The researchers I collaborate with provide a dynamic interface for experimentation and a generative community of practice. This fusion of disciplines and creative thinking (or design thinking which is more common parlance), has enabled the creation of medicalised jewellery wearables; sound compositions to alleviate the stress and anxiety of emergency department patients; choreography as a method to understand the relationship of bodies in aged care settings and manifestos and creative interventions advocating for homefullness (rather than homelessness). In short, I have collaborated with researchers from diverse fields to critique and advocate for social and political concerns and to use creative, social and material practices to provide interventions to assist medical practitioners, housing policies, hospital departments and aged care residences.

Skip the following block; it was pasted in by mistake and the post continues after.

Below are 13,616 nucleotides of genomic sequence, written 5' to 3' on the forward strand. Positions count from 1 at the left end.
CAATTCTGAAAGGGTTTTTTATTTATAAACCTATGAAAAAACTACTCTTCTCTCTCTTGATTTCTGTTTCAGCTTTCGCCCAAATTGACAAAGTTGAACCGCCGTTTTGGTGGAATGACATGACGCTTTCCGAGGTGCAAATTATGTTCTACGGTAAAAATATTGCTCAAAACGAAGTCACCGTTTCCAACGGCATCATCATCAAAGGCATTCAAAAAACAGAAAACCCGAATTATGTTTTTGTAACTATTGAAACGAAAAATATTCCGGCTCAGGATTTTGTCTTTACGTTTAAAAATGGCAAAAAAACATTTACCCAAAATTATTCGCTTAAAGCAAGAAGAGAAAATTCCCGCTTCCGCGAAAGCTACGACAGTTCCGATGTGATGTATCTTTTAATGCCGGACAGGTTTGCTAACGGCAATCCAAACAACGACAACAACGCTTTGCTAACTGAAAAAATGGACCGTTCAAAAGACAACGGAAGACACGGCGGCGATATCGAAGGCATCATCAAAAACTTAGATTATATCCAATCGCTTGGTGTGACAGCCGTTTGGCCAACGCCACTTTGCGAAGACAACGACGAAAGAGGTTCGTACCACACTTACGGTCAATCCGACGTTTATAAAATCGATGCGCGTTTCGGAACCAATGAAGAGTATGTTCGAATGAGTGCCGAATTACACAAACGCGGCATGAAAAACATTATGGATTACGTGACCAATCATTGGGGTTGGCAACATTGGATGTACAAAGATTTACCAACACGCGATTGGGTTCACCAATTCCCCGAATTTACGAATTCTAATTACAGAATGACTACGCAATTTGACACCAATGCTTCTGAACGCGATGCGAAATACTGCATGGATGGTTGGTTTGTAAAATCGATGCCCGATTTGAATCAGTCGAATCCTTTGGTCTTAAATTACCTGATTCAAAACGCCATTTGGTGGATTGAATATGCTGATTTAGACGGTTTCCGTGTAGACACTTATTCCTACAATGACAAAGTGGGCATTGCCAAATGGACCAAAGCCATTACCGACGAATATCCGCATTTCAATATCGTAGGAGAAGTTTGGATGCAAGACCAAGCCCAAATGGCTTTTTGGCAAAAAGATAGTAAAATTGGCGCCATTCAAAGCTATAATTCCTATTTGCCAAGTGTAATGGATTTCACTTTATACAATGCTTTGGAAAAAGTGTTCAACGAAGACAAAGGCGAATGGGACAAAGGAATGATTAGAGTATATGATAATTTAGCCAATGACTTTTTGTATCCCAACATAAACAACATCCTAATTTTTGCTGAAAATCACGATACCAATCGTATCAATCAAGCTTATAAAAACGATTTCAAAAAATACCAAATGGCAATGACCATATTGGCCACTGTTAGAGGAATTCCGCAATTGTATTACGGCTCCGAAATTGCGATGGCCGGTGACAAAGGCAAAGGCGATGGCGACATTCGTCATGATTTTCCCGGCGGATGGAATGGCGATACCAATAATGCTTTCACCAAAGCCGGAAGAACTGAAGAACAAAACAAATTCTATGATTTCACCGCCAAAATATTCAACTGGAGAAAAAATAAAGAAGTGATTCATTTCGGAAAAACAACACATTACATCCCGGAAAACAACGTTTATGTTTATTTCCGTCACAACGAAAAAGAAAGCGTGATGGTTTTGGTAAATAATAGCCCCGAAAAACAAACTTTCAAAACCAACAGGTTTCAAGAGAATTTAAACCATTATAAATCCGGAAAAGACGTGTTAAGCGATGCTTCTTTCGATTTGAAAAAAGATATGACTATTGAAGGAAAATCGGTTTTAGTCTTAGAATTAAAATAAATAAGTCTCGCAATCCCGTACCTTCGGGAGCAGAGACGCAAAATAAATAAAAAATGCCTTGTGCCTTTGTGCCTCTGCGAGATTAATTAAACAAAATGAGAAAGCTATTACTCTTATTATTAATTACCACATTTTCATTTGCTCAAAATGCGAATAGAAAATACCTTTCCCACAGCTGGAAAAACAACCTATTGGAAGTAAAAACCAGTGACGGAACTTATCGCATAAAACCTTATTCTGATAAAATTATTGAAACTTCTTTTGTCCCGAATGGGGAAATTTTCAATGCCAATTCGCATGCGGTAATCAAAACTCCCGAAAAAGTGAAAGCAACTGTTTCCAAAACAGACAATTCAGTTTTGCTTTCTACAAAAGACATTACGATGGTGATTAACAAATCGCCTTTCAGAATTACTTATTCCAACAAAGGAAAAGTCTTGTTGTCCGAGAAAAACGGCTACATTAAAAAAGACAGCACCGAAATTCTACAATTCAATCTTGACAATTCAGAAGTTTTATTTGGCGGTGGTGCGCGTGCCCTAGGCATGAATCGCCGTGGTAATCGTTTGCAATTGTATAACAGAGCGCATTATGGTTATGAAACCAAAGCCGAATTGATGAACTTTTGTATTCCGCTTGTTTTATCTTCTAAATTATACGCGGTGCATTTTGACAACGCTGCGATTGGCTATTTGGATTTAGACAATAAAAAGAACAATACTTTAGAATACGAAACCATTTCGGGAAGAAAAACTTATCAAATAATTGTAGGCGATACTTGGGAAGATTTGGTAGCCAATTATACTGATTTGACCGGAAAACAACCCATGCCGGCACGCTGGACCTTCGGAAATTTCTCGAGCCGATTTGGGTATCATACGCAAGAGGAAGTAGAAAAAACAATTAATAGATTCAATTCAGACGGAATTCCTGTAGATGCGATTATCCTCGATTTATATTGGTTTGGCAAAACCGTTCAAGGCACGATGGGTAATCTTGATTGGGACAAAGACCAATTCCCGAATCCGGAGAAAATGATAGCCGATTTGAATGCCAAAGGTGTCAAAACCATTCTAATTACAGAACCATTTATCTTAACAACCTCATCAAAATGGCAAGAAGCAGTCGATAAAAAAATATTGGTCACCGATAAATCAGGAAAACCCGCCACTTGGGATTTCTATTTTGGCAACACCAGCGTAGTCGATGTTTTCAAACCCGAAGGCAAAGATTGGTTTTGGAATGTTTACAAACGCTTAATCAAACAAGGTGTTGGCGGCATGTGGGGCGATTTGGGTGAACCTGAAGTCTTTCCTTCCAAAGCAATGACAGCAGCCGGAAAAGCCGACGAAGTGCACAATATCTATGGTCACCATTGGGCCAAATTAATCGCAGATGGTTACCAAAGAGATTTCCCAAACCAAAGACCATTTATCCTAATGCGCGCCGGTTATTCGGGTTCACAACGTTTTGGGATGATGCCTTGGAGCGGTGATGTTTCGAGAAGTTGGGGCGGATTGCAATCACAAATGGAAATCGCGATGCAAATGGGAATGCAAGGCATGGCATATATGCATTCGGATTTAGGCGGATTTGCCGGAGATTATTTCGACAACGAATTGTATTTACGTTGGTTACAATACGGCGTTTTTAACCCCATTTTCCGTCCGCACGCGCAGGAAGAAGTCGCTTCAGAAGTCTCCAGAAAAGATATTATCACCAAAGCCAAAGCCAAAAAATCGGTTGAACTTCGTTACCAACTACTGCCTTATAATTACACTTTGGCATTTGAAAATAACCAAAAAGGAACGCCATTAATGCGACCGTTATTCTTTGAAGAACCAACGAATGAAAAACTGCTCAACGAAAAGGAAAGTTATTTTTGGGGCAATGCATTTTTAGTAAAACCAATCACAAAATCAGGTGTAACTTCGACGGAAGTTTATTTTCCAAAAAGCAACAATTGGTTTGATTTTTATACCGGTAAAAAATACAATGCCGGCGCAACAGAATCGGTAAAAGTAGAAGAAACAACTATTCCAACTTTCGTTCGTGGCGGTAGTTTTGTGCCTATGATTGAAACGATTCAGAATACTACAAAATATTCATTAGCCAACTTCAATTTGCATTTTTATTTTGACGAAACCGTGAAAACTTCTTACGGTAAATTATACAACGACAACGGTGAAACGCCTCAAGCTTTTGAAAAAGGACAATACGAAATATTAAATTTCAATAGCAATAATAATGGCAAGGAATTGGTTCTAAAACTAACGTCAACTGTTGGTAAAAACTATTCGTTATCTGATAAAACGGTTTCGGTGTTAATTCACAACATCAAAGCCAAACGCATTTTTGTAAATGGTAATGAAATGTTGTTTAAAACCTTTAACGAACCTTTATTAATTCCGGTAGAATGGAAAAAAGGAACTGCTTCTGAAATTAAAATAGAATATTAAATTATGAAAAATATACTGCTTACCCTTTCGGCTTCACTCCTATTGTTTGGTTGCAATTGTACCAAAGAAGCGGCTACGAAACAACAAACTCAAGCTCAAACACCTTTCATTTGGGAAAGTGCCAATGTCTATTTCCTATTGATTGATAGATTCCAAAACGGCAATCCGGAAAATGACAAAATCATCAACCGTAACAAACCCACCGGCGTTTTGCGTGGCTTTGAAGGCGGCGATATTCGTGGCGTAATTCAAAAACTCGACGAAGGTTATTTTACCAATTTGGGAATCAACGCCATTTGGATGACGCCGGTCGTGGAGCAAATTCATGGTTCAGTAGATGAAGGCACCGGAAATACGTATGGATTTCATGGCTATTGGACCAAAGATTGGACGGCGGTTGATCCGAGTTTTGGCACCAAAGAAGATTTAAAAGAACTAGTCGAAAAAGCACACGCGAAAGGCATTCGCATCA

My vision is for a culture in which creative arts researchers, students, artists and designers are situated across industries in creative and non-art environments including non-government organisations, cultural institutions, government agencies, medical settings and transport systems to develop and present projects and participate in diverse workplaces. I believe that it is important for those of us working in art and design schools to locate and foster external opportunities for our researchers and students to enable and ensure that creative thinking, making and creative practices and research contribute to local, national and international conversations, exhibitions, performances, events, residencies, innovations, policies and solutions. Diverse work integrated placements, artistic residencies and projects will extend creative thinking in workplaces, provide a range of sites and contexts for artistic production and presentations, and lead to new employment and projects for researchers, students and graduates.